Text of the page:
Legs are a neglected muscle group by many for one reason – it requires a bigger effort to train them. Are you doing squats?
Part 1 – Front vs Back Squat
However, legs form one half of our body and it is really important to train them for two reasons:
- Aesthetic physique isn’t possible without training legs
- It is good for our general health
The squat is undoubtedly one of the best compound movements to build strength in our legs and make them grow.
It is part of the big 3, along with the bench press and the deadlift.
Furthermore, it is used by novices, intermediaries, and advanced lifters to reach their goals.
Yet, there are a couple of different variations of the traditional squat, and today we are delving deeper into them.
As we mentioned above, squats require a lot of effort and concentration.
Whether you are doing a front or back squat you have to be prepared physically and mentally to get under the bar.
The main differences between the two are in the position of the bar and the primary muscles targeted.
By changing the position of the bar our torso also changes positions when performing each one of the squats.
The Front Squat targets the quadriceps, the adductors, the glutes, the core, and also the upper back (upper trapezius) of the trainee, however, your hamstrings are NOT significantly contributing to the movement.
The exercises can be used as a primary leg movement OR it can be used as an assisting exercise.
The Back Squat on the other side puts our torso in a more horizontally position and allows a bigger range of motion.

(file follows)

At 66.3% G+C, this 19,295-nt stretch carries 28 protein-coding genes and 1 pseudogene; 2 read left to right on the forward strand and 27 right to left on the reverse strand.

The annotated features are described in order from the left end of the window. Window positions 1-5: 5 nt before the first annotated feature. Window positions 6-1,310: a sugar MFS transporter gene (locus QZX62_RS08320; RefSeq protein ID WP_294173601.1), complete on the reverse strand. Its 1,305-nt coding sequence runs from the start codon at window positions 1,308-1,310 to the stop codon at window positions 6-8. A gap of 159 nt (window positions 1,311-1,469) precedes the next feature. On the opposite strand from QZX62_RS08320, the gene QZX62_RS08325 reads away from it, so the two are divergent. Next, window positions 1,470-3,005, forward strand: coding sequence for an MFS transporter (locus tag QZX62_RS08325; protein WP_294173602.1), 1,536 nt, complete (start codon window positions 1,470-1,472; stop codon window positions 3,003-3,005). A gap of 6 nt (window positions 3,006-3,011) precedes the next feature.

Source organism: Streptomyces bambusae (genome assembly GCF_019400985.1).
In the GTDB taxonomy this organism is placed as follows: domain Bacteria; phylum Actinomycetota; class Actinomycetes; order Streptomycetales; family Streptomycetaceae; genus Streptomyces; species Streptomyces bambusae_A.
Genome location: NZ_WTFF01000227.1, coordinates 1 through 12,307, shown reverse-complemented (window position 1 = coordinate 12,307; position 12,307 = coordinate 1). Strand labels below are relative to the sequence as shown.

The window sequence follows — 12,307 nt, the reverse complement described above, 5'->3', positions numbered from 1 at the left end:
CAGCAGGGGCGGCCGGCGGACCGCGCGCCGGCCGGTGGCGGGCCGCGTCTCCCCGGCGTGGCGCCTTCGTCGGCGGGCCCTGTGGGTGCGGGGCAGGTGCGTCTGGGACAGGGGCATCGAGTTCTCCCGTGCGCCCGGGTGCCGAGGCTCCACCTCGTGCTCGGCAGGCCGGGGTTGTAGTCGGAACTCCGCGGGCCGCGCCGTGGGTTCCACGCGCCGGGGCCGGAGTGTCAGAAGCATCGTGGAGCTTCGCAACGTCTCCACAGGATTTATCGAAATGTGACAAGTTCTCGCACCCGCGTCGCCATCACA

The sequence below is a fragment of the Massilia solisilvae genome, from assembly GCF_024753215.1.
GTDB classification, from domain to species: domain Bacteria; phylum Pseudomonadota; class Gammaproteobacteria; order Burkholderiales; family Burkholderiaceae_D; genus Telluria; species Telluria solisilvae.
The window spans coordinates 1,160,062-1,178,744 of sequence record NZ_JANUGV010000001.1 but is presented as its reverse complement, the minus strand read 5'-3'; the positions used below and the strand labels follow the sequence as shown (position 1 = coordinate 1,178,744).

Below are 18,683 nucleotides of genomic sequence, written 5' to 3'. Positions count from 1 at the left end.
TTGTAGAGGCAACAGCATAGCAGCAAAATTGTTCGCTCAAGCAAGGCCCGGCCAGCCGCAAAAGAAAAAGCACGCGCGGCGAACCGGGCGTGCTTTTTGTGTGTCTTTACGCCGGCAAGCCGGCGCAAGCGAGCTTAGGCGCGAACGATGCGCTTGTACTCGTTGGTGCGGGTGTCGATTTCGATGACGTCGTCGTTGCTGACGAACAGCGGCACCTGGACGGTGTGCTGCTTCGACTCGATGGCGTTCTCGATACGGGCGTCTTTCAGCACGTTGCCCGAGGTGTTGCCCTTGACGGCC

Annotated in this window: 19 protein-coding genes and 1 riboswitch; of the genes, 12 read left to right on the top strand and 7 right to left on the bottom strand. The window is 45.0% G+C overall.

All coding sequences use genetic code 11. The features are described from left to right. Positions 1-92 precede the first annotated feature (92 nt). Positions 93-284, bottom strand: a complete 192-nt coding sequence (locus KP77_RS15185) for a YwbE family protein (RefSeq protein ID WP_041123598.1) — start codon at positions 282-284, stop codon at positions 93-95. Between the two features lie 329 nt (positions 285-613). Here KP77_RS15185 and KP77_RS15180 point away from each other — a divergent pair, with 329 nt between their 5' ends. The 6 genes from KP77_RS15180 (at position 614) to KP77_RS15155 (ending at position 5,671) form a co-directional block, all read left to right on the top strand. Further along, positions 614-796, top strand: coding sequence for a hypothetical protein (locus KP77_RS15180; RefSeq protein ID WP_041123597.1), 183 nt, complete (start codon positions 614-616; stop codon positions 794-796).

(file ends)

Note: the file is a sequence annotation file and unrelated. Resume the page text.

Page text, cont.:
The Back Squat is splitted into High Bar and Low Bar Squat, which are analyzed in detail here. (insert link for the article)
In general, the Back Squat targets the quadriceps, the hamstrings, the glutes, the lower back, the upper back.
In other words, the whole body is engaged when performing a back squat.
Another thing to keep in mind is that the front squat puts less pressure on your lower back.
The reason for this is because when performing a front squat we are leaning forward less, compared to the back squat.
Now, that doesn’t mean the back squat is more dangerous for your lumbar spine.
When executed perfectly, the back squat can only strengthen your lower back and it is the same for the front squat.
But you probably wonder…
There is no better exercise than others.
In general, if you are looking for optimal strength and hypertrophy in your legs you should go with the back squat.
The reasons for that are stated below:
- The Back Squat has a bigger range of motion, which means that there are more muscles activated
- You can progress on a weekly basis and get to more kgs on the bar, compared to the front squat
- When squatting heavy our core is activated more, which is a general benefit
However, that doesn’t mean you should totally exclude front squats from your training routine.
Nevertheless, doing both will bring you nothing but welfare.
You can implement some heavy back squats (intensity) and some light front squats (volume) for the best results.
Your legs will grow IF you are eating optimally and are progressively overloading the weight on either exercise.
Front and Back squats are both awesome exercises to put some muscle mass in our legs.
The one isn’t necessarily better than the other and they both should be included in our training for the biggest impact.
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